A number of other instance of the same kind might be adduced, but taking a Chinese word, we may show how, by varying its position in a sentence, it changes its grammatical value. The character _____ hao has for its meanings "to love," "good," "excellent," "well," &c., and possibly with the intention of illustrating, as it were, these meanings by representing the highest and purest form of natural affection, that which exists between a mother and her child, the inventor of the character his formed it of two parts signifying respectively "a woman" and "a son." If, then, we meet it in such a connection as this, which is taken from the lips of Confucius, _____, Kwei keen chih chia che hao, we recognize it at once as a substantive, since, were it an adjective, it would be followed by a substantive ; were it a verb, it would be followed by its complement, and also because it follows as substantive _____, to which is added _____, the sign of the possessive case. The sentence should then be translated—Kwei keen, "to peep and see," hao," the excellence or the goodness," che, ‘of," chih chia," the apartments." In the sentence, also from Confucius, _____ Joo hao hao sih, we see by the position of the two haos that the first must be a verb, and that the second must be an adjective, since it is followed bya a substantive with which it forms the direct complement to the verb. The meaning of the sentence then is Joo, "as [when]," hao\, "we love," hao /sih," excellent beauty." Again, in the modern colloquial expression _____ we have an example of the use of hao as an adverb preceding a verb, and the phrase is then incapable of being translated otherwise than as "well said," hao, "well," shwo, "said."

The number of characters which might be treated as we have dealt with _____ is legion. Little has been said on the subject of this peculiarity of the language by native grammarians, who have not done much more for the science of grammar than to divide the characters into _____, Sze tsze or "dead words," as they call nouns ; _____ Hwo tsze, "living words," or verbs ; and _____ Hsü tsze, "empty words," or particles. It is worthy of remark that in a great many instances the transition of a character from one part of speech to another is marked by a change of tone. This is the case with the character hao, of which we have been speaking . When it stands for the adjective "good," it should be pronounced in the ascending tone hao/ ; and when it becomes the verb "to love," it is transferred to the departing tone hao\. And in some few cases the character suffers a change of sound as well. _____ shih, the verb "to eat," is pronounced in the entering or abrupt tone ; but it becomes sze\ in the departing tone, when it plays the part of a substantive meaning "food." In a lecture administered to the king of Leang, Mencius, rebuking him, says, _____ Kow che shih jin sze \, "Your dogs and swine eat men’s food." Here it will be observed the first _____ must be the rules of position be the verb shih "to eat," and by the same necessity this same character at the end of the sentence must be a substantive ; and dictionaries tell us that, when this is the case, it is pronounce sze. But though it is true that a vast number of characters can be made to serve a writer in a variety of capacities, yet each belongs more particularly to some one part of speech, and many are identified with that one alone. For instance, we find that certain substantives which express things, such as cho "a table," or e "a chair," remain fixed as substantives, and that others, if they denote actions, are primarily verbs, and if conditions such as "honour" or "riches," are in the first instance adjectives.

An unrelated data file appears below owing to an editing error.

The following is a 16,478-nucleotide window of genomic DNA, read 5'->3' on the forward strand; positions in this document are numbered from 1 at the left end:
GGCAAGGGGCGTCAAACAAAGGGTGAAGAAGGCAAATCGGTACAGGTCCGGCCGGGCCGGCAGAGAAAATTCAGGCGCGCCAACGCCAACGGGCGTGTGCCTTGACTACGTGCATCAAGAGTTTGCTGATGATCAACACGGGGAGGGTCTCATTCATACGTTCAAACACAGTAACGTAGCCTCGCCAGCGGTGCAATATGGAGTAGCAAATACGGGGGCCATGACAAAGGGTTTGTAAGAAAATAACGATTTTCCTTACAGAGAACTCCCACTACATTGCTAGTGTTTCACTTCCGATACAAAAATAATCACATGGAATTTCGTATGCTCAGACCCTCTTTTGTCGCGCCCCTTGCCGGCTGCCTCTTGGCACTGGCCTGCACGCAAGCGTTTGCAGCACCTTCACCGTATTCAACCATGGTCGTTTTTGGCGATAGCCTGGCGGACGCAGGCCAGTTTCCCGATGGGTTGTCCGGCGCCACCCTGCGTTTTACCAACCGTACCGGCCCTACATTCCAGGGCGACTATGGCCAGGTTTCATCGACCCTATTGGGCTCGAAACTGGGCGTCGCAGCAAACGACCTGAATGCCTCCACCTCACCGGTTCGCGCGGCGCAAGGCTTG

Read the rest of this article:
China - Table of Contents

About this EncyclopediaTop ContributorsAll ContributorsToday in History
Terms of UsePrivacyContact Us

© 2005-21 1902 Encyclopedia. All Rights Reserved.

This website is the free online Encyclopedia Britannica (9th Edition and 10th Edition) with added expert translations and commentaries